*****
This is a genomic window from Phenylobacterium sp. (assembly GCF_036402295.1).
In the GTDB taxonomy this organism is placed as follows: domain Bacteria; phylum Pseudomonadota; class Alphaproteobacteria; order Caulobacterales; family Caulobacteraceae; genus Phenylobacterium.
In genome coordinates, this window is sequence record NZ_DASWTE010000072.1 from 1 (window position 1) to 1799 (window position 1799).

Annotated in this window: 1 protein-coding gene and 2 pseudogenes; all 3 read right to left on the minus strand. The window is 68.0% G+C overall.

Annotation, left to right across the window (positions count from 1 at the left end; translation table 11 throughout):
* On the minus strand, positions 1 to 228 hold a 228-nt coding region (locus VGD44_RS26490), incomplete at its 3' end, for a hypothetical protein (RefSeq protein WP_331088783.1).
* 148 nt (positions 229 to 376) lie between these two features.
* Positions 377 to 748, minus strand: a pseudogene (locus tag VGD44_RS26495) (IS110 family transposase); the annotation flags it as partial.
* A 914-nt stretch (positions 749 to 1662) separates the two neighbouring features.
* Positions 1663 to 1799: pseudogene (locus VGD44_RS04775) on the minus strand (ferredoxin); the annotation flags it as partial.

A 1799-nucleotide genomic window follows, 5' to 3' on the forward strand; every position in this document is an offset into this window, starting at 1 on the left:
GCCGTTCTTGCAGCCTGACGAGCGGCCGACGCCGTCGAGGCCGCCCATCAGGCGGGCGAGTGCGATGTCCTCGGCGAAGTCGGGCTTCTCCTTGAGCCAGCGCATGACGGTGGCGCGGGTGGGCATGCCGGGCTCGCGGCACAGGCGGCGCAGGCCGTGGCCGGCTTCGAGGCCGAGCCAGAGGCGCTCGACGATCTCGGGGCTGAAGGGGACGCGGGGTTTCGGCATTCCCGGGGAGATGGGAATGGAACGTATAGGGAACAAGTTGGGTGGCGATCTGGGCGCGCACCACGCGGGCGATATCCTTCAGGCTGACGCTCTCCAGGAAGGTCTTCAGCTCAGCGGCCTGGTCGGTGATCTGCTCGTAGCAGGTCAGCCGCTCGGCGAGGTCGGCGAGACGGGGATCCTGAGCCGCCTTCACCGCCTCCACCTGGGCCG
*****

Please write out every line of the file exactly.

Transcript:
This is a genomic window from Phenylobacterium sp. (assembly GCF_036402295.1).
In the GTDB taxonomy this organism is placed as follows: domain Bacteria; phylum Pseudomonadota; class Alphaproteobacteria; order Caulobacterales; family Caulobacteraceae; genus Phenylobacterium.
In genome coordinates, this window is sequence record NZ_DASWTE010000072.1 from 1 (window position 1) to 1799 (window position 1799).

Annotated in this window: 1 protein-coding gene and 2 pseudogenes; all 3 read right to left on the minus strand. The window is 68.0% G+C overall.

Annotation, left to right across the window (positions count from 1 at the left end; translation table 11 throughout):
* On the minus strand, positions 1 to 228 hold a 228-nt coding region (locus VGD44_RS26490), incomplete at its 3' end, for a hypothetical protein (RefSeq protein WP_331088783.1).
* 148 nt (positions 229 to 376) lie between these two features.
* Positions 377 to 748, minus strand: a pseudogene (locus tag VGD44_RS26495) (IS110 family transposase); the annotation flags it as partial.
* A 914-nt stretch (positions 749 to 1662) separates the two neighbouring features.
* Positions 1663 to 1799: pseudogene (locus VGD44_RS04775) on the minus strand (ferredoxin); the annotation flags it as partial.

A 1799-nucleotide genomic window follows, 5' to 3' on the forward strand; every position in this document is an offset into this window, starting at 1 on the left:
GCCGTTCTTGCAGCCTGACGAGCGGCCGACGCCGTCGAGGCCGCCCATCAGGCGGGCGAGTGCGATGTCCTCGGCGAAGTCGGGCTTCTCCTTGAGCCAGCGCATGACGGTGGCGCGGGTGGGCATGCCGGGCTCGCGGCACAGGCGGCGCAGGCCGTGGCCGGCTTCGAGGCCGAGCCAGAGGCGCTCGACGATCTCGGGGCTGAAGGGGACGCGGGGTTTCGGCATTCCCGGGGAGATGGGAATGGAACGTATAGGGAACAAGTTGGGTGGCGATCTGGGCGCGCACCACGCGGGCGATATCCTTCAGGCTGACGCTCTCCAGGAAGGTCTTCAGCTCAGCGGCCTGGTCGGTGATCTGCTCGTAGCAGGTCAGCCGCTCGGCGAGGTCGGCGAGACGGGGATCCTGAGCCGCCTTCACCGCCTCCACCTGGGCCG